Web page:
Why do we act different online?

Opinion Columnist

Growing up on social media, I quickly learned how people I know acted very different online –  as if everyone had an alternate personality.

People who were generally not funny would try to act like comedians on social media. Shy or socially awkward people would go onto Facebook and socialize like crazy. What I saw the most, however, was people who mostly kept to themselves in real life becoming the biggest attention-seekers online. For example, people who make posts with captions and pictures designed to get others’ attention, because they want you to interact and give them attention.

I will admit, on every one of my social media accounts I have a laid-back personality, even though my personality is pretty random in real life.



There are two reasons, I think, for why people behave differently online:

First is that we can use social media to change others’ perception of our character. On social media, you can post anything you want. If you want to be seen as a positive person by strangers, for example, you can post positive things, such as uplifting quotes and happy-looking pictures. Some of us want to be seen in a way that we cannot portray ourselves in real life, so we use social media to create that perception.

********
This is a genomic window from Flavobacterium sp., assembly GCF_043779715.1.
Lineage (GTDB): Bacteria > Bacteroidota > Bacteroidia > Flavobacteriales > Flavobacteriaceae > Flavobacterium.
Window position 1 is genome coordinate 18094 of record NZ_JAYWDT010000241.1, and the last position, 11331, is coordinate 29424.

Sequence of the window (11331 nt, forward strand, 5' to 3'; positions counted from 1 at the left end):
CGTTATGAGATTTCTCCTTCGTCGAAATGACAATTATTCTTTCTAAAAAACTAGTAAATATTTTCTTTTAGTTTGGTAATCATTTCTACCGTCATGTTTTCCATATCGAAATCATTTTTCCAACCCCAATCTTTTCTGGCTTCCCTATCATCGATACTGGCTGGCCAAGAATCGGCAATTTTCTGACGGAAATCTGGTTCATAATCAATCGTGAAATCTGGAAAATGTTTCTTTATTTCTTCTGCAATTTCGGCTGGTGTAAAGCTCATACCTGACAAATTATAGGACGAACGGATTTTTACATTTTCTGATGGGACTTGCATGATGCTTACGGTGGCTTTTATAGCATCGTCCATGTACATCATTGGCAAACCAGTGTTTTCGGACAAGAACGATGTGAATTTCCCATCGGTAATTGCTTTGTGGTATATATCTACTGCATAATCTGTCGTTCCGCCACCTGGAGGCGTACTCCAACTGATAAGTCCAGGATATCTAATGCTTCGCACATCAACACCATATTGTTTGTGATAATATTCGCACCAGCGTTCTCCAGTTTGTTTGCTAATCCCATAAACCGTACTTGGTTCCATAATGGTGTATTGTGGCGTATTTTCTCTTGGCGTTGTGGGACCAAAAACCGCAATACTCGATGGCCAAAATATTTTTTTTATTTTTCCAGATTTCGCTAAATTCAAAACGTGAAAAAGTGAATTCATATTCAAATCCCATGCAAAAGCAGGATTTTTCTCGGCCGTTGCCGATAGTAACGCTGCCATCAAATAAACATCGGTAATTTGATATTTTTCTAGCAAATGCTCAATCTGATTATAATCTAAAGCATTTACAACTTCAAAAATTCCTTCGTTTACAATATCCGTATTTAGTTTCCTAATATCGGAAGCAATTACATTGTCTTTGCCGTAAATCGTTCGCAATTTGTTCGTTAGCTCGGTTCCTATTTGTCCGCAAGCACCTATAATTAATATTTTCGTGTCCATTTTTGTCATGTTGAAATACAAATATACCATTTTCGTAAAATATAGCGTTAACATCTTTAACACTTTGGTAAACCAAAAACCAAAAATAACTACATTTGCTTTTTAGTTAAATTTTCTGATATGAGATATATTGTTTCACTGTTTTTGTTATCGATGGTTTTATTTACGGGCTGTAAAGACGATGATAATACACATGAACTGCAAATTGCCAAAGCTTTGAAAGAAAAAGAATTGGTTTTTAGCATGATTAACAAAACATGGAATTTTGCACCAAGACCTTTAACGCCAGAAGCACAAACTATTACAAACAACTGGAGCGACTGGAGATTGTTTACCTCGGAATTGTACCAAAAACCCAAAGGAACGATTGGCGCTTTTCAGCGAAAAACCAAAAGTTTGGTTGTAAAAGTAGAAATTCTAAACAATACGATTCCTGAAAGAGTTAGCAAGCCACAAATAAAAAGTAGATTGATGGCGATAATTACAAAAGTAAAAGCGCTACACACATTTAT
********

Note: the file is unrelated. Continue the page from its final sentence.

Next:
Second is that, mainly for younger people, we act differently on social media due to relatives watching our posts like hawks. My parents watched everything I posted until I was about 15, and they are doing the same to my younger sister right now. It sucked because I could not post or say whatever I wanted at the time.

As it turns out, I am not the only person who feels people act different on the internet. A 2012 article by the Huffington Post compares two separate experiments conducted by scholars. One experiment conducted by Keith Wilcox and Andrew T. Stephen aimed to answer why online behavior differs from reality, and they ultimately came to seven conclusions.

Study two of this experiment matches up well with one of the reasons I mentioned earlier: We post for self-preservation, not for the preservation of others. In short, this means we post certain things to make ourselves look good.